The management platform and environment 300 that runs on the computer network 200 includes a decision support system. The decision support system may be included in certain embodiments of management platform and environment, and is designed to monitor, store and display any event information generated by the computer network 200. The decision support system provides a graphical display that is Windows-based, and therefore permits quick Web deployment. The information may be presented in the form of user definable charts that can be viewed and printed in real-time or at a later time. The decision support system writes the information to any ODBC-based database or to a flat file enabling capacity planning and statistical analysis using existing tools.

In addition to providing the required management, administration, performance, and monitoring functionality, the integrated middleware management solution included within certain embodiments of the computer network 200 empowers the information technology and business units to automatically detect, correct, control, and optimize middleware operation. Monitoring tools are available for networks, entire legacy enterprises and selected servers, but few solutions exist for middleware applications.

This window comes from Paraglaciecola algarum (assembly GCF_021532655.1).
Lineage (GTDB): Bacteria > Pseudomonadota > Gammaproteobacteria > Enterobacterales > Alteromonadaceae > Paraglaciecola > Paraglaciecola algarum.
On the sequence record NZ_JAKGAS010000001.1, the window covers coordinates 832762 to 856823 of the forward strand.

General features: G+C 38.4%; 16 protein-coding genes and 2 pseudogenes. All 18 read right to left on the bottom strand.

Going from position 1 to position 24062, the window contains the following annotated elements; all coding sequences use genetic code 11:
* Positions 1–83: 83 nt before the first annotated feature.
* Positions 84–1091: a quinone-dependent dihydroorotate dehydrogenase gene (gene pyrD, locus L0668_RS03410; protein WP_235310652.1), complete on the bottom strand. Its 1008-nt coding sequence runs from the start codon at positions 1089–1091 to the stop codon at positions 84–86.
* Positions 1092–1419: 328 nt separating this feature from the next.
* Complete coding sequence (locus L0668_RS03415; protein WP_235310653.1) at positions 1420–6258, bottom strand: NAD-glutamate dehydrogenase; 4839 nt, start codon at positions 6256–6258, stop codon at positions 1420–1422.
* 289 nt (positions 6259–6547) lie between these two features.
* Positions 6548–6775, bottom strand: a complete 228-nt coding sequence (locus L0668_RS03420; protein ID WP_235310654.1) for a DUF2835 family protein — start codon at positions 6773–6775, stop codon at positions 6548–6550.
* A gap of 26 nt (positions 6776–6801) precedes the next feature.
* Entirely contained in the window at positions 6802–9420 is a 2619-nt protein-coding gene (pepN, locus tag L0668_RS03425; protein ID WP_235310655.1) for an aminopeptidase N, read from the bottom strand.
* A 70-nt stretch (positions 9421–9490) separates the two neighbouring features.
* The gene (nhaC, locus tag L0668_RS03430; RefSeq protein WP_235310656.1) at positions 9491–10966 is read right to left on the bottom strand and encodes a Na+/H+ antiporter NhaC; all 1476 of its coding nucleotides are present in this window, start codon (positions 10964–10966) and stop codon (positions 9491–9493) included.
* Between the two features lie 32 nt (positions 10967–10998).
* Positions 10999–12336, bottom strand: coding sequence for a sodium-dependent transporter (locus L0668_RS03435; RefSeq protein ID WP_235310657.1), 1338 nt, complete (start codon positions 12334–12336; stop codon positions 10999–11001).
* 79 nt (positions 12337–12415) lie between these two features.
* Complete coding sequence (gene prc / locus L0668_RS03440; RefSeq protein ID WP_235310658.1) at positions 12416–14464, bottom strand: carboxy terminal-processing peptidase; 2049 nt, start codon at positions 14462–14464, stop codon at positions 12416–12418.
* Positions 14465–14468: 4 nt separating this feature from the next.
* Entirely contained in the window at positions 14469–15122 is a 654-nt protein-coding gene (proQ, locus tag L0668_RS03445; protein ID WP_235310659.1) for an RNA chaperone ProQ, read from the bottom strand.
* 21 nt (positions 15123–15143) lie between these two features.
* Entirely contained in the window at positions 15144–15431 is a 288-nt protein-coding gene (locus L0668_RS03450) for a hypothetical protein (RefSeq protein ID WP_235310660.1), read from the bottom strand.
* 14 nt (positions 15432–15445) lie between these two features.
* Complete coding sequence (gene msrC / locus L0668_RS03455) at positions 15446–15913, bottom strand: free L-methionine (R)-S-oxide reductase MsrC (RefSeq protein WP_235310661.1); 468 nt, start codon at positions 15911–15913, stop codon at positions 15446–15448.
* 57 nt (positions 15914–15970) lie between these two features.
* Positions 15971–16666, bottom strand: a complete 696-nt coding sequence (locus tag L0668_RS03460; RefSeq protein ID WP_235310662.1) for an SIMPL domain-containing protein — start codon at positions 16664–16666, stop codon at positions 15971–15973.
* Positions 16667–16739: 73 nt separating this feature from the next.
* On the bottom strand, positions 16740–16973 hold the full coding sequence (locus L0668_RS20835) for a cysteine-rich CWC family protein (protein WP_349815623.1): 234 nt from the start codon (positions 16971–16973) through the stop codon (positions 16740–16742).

This disclosure has described the application of the management platform and environment 300 to a generalized computer network 300. Now, the management platform and environment 300 is described as being applied to the embodiment of middleware network. Middleware is a type of computer software that mediates between the large variety of hardware and software found in large heterogeneous computer networks. For example, in a large heterogeneous computer network, a single application program, such as a billing program, may utilize (i.e. call upon) software modules supplied by a dozen different suppliers, whose products may or may not be compatible. The middleware network 700 is especially applicable to running so-called e-business or e-commerce applications.